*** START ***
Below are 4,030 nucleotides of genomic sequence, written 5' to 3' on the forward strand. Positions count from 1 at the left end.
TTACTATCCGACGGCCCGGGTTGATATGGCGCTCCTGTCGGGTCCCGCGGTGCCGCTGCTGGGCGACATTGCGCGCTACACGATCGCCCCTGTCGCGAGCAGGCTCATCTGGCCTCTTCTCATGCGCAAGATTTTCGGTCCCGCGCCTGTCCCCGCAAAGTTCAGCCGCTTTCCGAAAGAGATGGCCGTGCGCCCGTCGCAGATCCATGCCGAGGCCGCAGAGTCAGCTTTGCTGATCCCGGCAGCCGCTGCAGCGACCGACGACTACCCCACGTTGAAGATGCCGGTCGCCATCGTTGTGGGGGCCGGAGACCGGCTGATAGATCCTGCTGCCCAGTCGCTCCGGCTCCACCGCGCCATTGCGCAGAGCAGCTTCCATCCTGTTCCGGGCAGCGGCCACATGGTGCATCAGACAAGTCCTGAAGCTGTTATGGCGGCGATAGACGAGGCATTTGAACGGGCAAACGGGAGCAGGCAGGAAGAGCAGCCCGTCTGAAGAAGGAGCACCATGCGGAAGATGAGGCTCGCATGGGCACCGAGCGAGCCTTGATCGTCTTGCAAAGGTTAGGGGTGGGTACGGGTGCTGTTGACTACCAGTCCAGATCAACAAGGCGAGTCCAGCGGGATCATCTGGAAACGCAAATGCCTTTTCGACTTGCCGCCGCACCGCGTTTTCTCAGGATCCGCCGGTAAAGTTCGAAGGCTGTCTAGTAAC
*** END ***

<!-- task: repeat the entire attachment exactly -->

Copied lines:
Below are 4,030 nucleotides of genomic sequence, written 5' to 3' on the forward strand. Positions count from 1 at the left end.
TTACTATCCGACGGCCCGGGTTGATATGGCGCTCCTGTCGGGTCCCGCGGTGCCGCTGCTGGGCGACATTGCGCGCTACACGATCGCCCCTGTCGCGAGCAGGCTCATCTGGCCTCTTCTCATGCGCAAGATTTTCGGTCCCGCGCCTGTCCCCGCAAAGTTCAGCCGCTTTCCGAAAGAGATGGCCGTGCGCCCGTCGCAGATCCATGCCGAGGCCGCAGAGTCAGCTTTGCTGATCCCGGCAGCCGCTGCAGCGACCGACGACTACCCCACGTTGAAGATGCCGGTCGCCATCGTTGTGGGGGCCGGAGACCGGCTGATAGATCCTGCTGCCCAGTCGCTCCGGCTCCACCGCGCCATTGCGCAGAGCAGCTTCCATCCTGTTCCGGGCAGCGGCCACATGGTGCATCAGACAAGTCCTGAAGCTGTTATGGCGGCGATAGACGAGGCATTTGAACGGGCAAACGGGAGCAGGCAGGAAGAGCAGCCCGTCTGAAGAAGGAGCACCATGCGGAAGATGAGGCTCGCATGGGCACCGAGCGAGCCTTGATCGTCTTGCAAAGGTTAGGGGTGGGTACGGGTGCTGTTGACTACCAGTCCAGATCAACAAGGCGAGTCCAGCGGGATCATCTGGAAACGCAAATGCCTTTTCGACTTGCCGCCGCACCGCGTTTTCTCAGGATCCGCCGGTAAAGTTCGAAGGCTGTCTAGTAAC